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dmj245 01-24-2006 10:42 PM

Building garage with elevated concrete floor
I have a 34' wide by 28' deep 10' high concrete block foundation attached to my home. It is my intentions to pour an elevated concrete floor at the 10' mark, and utilize the lower protion of this structure for storage etc.
The garage being built above, will house three vehicles above the storage area, have a 7-12 pitch roof with its own intended storage. The footer holding this whole thing is 5' wide by 1' thick reinforced with extra rebar. (I know it looks like a sidewalk, :eek: but the ground was soft at the time of construction, so support was a concern. We decided to make it a float footer)

I am having a problem analyzing what will be needed to support the concrete floor, the design of the support structure holding the floor and of course tying the whoile business into cost.

I am not concerned very much about the loss of storage space below the garage since that can be delt with by altering what I store there. The structure needs to be strong enough to support the weight of two 3/4 ton pick-up trucks and a full size family car - plus work bench, tool bins and other minor items commonly found in a garage.

I am open to suggestions, drawings, ideas, or anything else anyone can come up with. I need in-put bad!

Bonus 01-25-2006 09:51 AM

With all due respect, this is a job for an engineer, you're going to need one at some point so you might as well get one in at the beginning. Love to hear about it, though, if you're interested in sharing your project. :)

dmj245 01-25-2006 07:36 PM

Yeah ... I know if I want to do it right I should consult with an expert, and I will probably do that soon.

Keeping in mind that I am obviously NOT an Structural Engineer, I thought that I could utilize my wide foundation (remember it's 5' wide by 1' thick with additional rebar for strength) which is of equal distance on both sides of the concrete wall. I have a friend who can get me all the used Steel I-Beams I want as long as I want to cut them and weld them for sizing. He suggested a "spider" type of structure. Beams in each corner from the foundation up to the pour level. Additional beams along the long walls at equal spacing, and perhaps at least one ot two along the short walls, all firmly placed on the footer extending upward to the pour level. Then I could somehow box them in framing the support for the concrete floor which will be poured into Q-Decking. Of course when I'm done it will probably hold 100 tons and cost 100 thousand dollars in labor and transport of materials.

What I'n looking for is something that can span the 34" distance, with support if needed in the center like a column but it has to be able to hold the weight of the poured concrete floor and three vehicles etc., as I said in my original thread. The idea above is just simple over-kill on designing a structure.:eek:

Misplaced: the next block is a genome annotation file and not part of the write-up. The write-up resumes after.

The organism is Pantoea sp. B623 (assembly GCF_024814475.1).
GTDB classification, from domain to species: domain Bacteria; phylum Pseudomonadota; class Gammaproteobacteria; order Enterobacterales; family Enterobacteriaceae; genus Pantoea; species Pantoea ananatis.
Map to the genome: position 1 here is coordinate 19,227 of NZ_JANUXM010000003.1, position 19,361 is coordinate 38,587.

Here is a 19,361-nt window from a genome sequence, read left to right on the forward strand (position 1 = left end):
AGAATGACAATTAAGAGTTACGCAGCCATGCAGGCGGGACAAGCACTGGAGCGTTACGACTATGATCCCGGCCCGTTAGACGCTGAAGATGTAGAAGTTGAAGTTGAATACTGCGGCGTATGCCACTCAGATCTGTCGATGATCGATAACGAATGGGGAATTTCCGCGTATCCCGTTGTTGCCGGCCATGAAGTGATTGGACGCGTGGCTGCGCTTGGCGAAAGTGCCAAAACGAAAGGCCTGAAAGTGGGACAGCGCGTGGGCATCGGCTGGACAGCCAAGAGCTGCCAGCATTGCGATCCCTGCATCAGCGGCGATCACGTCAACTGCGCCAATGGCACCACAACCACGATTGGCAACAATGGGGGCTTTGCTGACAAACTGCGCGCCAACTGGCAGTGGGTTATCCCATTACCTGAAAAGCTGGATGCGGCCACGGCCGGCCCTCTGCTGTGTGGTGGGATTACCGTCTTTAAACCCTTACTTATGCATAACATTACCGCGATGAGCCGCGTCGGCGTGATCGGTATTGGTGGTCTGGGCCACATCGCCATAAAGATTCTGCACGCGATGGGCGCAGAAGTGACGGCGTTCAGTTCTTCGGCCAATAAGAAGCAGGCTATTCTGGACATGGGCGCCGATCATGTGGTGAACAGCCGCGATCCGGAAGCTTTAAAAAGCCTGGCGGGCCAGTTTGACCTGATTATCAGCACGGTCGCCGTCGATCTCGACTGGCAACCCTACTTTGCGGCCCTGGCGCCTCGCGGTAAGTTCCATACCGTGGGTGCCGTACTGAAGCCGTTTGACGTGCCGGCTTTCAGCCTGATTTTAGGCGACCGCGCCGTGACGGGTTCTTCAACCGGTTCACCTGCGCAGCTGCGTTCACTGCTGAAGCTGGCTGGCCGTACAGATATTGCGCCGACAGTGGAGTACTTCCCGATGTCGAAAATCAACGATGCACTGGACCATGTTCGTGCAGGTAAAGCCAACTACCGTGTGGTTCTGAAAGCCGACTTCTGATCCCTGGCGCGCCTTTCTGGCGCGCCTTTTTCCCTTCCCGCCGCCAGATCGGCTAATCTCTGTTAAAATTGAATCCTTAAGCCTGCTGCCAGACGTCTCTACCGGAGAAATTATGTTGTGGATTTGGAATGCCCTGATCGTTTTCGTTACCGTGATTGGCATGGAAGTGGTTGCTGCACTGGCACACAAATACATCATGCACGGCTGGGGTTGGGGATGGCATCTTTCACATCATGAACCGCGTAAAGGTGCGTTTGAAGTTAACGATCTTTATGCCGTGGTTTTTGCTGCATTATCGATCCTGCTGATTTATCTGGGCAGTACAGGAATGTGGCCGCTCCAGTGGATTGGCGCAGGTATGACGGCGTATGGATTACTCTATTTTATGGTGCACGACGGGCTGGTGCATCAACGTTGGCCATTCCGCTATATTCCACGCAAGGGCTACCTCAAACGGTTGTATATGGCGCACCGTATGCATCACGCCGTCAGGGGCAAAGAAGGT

Thanks for your in-put, I will continue to search for ideas, and will post (for eveybody's amusment) how I solve this business ... However I am still open to suggestions from anyone who's interested. :)

Bonus 01-25-2006 07:47 PM

Yeah, I'm afraid it's beyond my comfort zone to design stuff that holds up vehicles over someone's head, but I hope you do keep us posted. :)

jmic 01-25-2006 08:31 PM

Try to Google "concrete planks" Engineered pre-stressed concrete decking.

dmj245 01-26-2006 01:44 PM

Okay Joe! Thanks I'll do that. And I agree with you "jmic" This is why I want it to be strong. The thought of me working under the garage with all that tonnage above...

If you guys would like, I have a few very good quality digital pictures that might make it a little easier to see what I have to deal with, logistic-wise that is.

I'll see if I can get them loaded up online tonight

dmj245 01-26-2006 02:37 PM

Disregard the photo idea. Since it's digital, all my pictures of the foundation are 2.7 to 3 megs. To big to download onto this system.

JasonRieke 04-20-2006 10:06 AM

Do you have a problem with a center row of columns? Basically would have 17' between the wall and the center column down the middle of the storage space?

Are the walls on the sides of the space already finished or is this still in the planning phase with no construction (besides the footing) being poured?

Darylh 04-20-2006 11:27 PM


Originally Posted by dmj245
Disregard the photo idea. Since it's digital, all my pictures of the foundation are 2.7 to 3 megs. To big to download onto this system.

Go this web site and download this free program You can down size your photo and its easy to learn